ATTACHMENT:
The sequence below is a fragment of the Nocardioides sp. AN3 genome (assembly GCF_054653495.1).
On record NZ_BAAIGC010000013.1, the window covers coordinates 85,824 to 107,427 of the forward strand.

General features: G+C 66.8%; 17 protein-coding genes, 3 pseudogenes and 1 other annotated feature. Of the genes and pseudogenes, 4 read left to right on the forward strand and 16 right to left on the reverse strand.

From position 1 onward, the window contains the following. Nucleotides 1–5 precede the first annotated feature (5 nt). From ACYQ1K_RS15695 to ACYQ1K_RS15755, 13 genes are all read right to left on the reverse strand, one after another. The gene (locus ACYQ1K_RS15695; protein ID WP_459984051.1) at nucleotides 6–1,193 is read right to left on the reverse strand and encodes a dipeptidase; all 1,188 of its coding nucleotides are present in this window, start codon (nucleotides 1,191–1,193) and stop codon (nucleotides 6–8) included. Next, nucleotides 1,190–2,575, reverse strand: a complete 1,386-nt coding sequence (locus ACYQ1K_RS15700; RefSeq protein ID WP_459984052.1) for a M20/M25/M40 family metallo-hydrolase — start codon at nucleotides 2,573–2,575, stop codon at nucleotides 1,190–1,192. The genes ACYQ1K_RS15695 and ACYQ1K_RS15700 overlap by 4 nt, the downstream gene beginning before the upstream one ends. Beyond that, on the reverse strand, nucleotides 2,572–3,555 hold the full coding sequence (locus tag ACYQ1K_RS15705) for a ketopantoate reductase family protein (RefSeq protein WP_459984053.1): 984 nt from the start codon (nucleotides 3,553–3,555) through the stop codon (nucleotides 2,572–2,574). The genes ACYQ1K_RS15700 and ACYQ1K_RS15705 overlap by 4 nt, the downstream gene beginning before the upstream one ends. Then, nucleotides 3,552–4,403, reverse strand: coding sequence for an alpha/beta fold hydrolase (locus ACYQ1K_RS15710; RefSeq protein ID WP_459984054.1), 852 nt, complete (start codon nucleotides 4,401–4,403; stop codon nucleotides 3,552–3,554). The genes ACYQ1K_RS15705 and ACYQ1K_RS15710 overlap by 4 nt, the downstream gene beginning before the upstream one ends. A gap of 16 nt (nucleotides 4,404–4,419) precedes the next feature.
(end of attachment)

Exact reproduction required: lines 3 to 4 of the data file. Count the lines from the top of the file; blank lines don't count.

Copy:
General features: G+C 66.8%; 17 protein-coding genes, 3 pseudogenes and 1 other annotated feature. Of the genes and pseudogenes, 4 read left to right on the forward strand and 16 right to left on the reverse strand.

From position 1 onward, the window contains the following. Nucleotides 1–5 precede the first annotated feature (5 nt). From ACYQ1K_RS15695 to ACYQ1K_RS15755, 13 genes are all read right to left on the reverse strand, one after another. The gene (locus ACYQ1K_RS15695; protein ID WP_459984051.1) at nucleotides 6–1,193 is read right to left on the reverse strand and encodes a dipeptidase; all 1,188 of its coding nucleotides are present in this window, start codon (nucleotides 1,191–1,193) and stop codon (nucleotides 6–8) included. Next, nucleotides 1,190–2,575, reverse strand: a complete 1,386-nt coding sequence (locus ACYQ1K_RS15700; RefSeq protein ID WP_459984052.1) for a M20/M25/M40 family metallo-hydrolase — start codon at nucleotides 2,573–2,575, stop codon at nucleotides 1,190–1,192. The genes ACYQ1K_RS15695 and ACYQ1K_RS15700 overlap by 4 nt, the downstream gene beginning before the upstream one ends. Beyond that, on the reverse strand, nucleotides 2,572–3,555 hold the full coding sequence (locus tag ACYQ1K_RS15705) for a ketopantoate reductase family protein (RefSeq protein WP_459984053.1): 984 nt from the start codon (nucleotides 3,553–3,555) through the stop codon (nucleotides 2,572–2,574). The genes ACYQ1K_RS15700 and ACYQ1K_RS15705 overlap by 4 nt, the downstream gene beginning before the upstream one ends. Then, nucleotides 3,552–4,403, reverse strand: coding sequence for an alpha/beta fold hydrolase (locus ACYQ1K_RS15710; RefSeq protein ID WP_459984054.1), 852 nt, complete (start codon nucleotides 4,401–4,403; stop codon nucleotides 3,552–3,554). The genes ACYQ1K_RS15705 and ACYQ1K_RS15710 overlap by 4 nt, the downstream gene beginning before the upstream one ends. A gap of 16 nt (nucleotides 4,404–4,419) precedes the next feature.